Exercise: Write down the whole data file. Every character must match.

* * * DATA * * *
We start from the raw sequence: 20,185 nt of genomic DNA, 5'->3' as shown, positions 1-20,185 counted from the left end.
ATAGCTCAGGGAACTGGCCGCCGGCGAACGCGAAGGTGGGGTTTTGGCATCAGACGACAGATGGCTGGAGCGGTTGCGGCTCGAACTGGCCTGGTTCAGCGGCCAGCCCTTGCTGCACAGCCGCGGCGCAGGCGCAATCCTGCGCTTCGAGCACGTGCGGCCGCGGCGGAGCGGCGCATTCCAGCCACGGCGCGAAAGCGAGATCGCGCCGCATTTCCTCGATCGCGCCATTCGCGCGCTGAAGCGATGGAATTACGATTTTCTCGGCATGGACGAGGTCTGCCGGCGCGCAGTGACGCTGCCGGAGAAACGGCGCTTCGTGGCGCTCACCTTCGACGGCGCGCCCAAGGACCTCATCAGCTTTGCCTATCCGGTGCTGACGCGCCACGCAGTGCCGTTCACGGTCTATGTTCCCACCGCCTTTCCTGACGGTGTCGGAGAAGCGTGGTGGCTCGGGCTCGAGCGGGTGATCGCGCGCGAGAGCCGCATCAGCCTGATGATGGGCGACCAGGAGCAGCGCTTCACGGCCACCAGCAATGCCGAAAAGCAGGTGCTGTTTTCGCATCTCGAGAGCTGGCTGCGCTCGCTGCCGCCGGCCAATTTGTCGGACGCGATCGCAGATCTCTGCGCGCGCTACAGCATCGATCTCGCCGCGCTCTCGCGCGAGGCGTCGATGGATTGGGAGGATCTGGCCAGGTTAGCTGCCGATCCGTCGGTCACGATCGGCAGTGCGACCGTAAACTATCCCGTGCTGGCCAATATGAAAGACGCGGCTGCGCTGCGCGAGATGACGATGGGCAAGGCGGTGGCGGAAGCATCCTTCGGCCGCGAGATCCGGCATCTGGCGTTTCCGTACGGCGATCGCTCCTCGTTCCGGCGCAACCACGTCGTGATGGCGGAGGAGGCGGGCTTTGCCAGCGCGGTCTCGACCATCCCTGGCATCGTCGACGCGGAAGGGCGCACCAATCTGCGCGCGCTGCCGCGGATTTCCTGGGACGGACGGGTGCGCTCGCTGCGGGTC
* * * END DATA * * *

We start from the raw sequence: 20,185 nt of genomic DNA, 5'->3' as shown, positions 1-20,185 counted from the left end.
ATAGCTCAGGGAACTGGCCGCCGGCGAACGCGAAGGTGGGGTTTTGGCATCAGACGACAGATGGCTGGAGCGGTTGCGGCTCGAACTGGCCTGGTTCAGCGGCCAGCCCTTGCTGCACAGCCGCGGCGCAGGCGCAATCCTGCGCTTCGAGCACGTGCGGCCGCGGCGGAGCGGCGCATTCCAGCCACGGCGCGAAAGCGAGATCGCGCCGCATTTCCTCGATCGCGCCATTCGCGCGCTGAAGCGATGGAATTACGATTTTCTCGGCATGGACGAGGTCTGCCGGCGCGCAGTGACGCTGCCGGAGAAACGGCGCTTCGTGGCGCTCACCTTCGACGGCGCGCCCAAGGACCTCATCAGCTTTGCCTATCCGGTGCTGACGCGCCACGCAGTGCCGTTCACGGTCTATGTTCCCACCGCCTTTCCTGACGGTGTCGGAGAAGCGTGGTGGCTCGGGCTCGAGCGGGTGATCGCGCGCGAGAGCCGCATCAGCCTGATGATGGGCGACCAGGAGCAGCGCTTCACGGCCACCAGCAATGCCGAAAAGCAGGTGCTGTTTTCGCATCTCGAGAGCTGGCTGCGCTCGCTGCCGCCGGCCAATTTGTCGGACGCGATCGCAGATCTCTGCGCGCGCTACAGCATCGATCTCGCCGCGCTCTCGCGCGAGGCGTCGATGGATTGGGAGGATCTGGCCAGGTTAGCTGCCGATCCGTCGGTCACGATCGGCAGTGCGACCGTAAACTATCCCGTGCTGGCCAATATGAAAGACGCGGCTGCGCTGCGCGAGATGACGATGGGCAAGGCGGTGGCGGAAGCATCCTTCGGCCGCGAGATCCGGCATCTGGCGTTTCCGTACGGCGATCGCTCCTCGTTCCGGCGCAACCACGTCGTGATGGCGGAGGAGGCGGGCTTTGCCAGCGCGGTCTCGACCATCCCTGGCATCGTCGACGCGGAAGGGCGCACCAATCTGCGCGCGCTGCCGCGGATTTCCTGGGACGGACGGGTGCGCTCGCTGCGGGTC